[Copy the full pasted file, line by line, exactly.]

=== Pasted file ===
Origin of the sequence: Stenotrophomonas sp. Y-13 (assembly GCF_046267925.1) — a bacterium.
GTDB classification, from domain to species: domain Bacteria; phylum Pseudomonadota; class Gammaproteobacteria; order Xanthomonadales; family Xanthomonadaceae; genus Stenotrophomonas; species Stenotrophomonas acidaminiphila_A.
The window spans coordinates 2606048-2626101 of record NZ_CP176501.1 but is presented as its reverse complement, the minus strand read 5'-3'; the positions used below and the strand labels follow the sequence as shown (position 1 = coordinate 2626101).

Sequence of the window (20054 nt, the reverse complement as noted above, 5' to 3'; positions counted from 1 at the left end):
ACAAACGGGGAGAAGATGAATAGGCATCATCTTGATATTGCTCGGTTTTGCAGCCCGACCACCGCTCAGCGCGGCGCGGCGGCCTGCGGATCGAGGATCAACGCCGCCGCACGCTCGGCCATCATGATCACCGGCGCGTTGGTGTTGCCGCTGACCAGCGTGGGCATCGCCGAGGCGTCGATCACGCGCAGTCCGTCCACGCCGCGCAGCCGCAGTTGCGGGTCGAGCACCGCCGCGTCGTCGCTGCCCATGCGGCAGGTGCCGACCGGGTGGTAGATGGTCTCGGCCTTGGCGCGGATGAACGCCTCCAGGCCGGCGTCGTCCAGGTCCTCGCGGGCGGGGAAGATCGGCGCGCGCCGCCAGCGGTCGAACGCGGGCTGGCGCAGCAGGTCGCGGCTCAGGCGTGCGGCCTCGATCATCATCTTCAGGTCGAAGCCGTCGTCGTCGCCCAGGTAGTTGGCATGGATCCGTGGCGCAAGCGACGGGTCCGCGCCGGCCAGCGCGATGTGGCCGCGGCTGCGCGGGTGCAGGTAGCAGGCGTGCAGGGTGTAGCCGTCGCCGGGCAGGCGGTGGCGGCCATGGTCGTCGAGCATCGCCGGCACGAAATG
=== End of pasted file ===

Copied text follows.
Origin of the sequence: Stenotrophomonas sp. Y-13 (assembly GCF_046267925.1) — a bacterium.
GTDB classification, from domain to species: domain Bacteria; phylum Pseudomonadota; class Gammaproteobacteria; order Xanthomonadales; family Xanthomonadaceae; genus Stenotrophomonas; species Stenotrophomonas acidaminiphila_A.
The window spans coordinates 2606048-2626101 of record NZ_CP176501.1 but is presented as its reverse complement, the minus strand read 5'-3'; the positions used below and the strand labels follow the sequence as shown (position 1 = coordinate 2626101).

Sequence of the window (20054 nt, the reverse complement as noted above, 5' to 3'; positions counted from 1 at the left end):
ACAAACGGGGAGAAGATGAATAGGCATCATCTTGATATTGCTCGGTTTTGCAGCCCGACCACCGCTCAGCGCGGCGCGGCGGCCTGCGGATCGAGGATCAACGCCGCCGCACGCTCGGCCATCATGATCACCGGCGCGTTGGTGTTGCCGCTGACCAGCGTGGGCATCGCCGAGGCGTCGATCACGCGCAGTCCGTCCACGCCGCGCAGCCGCAGTTGCGGGTCGAGCACCGCCGCGTCGTCGCTGCCCATGCGGCAGGTGCCGACCGGGTGGTAGATGGTCTCGGCCTTGGCGCGGATGAACGCCTCCAGGCCGGCGTCGTCCAGGTCCTCGCGGGCGGGGAAGATCGGCGCGCGCCGCCAGCGGTCGAACGCGGGCTGGCGCAGCAGGTCGCGGCTCAGGCGTGCGGCCTCGATCATCATCTTCAGGTCGAAGCCGTCGTCGTCGCCCAGGTAGTTGGCATGGATCCGTGGCGCAAGCGACGGGTCCGCGCCGGCCAGCGCGATGTGGCCGCGGCTGCGCGGGTGCAGGTAGCAGGCGTGCAGGGTGTAGCCGTCGCCGGGCAGGCGGTGGCGGCCATGGTCGTCGAGCATCGCCGGCACGAAATG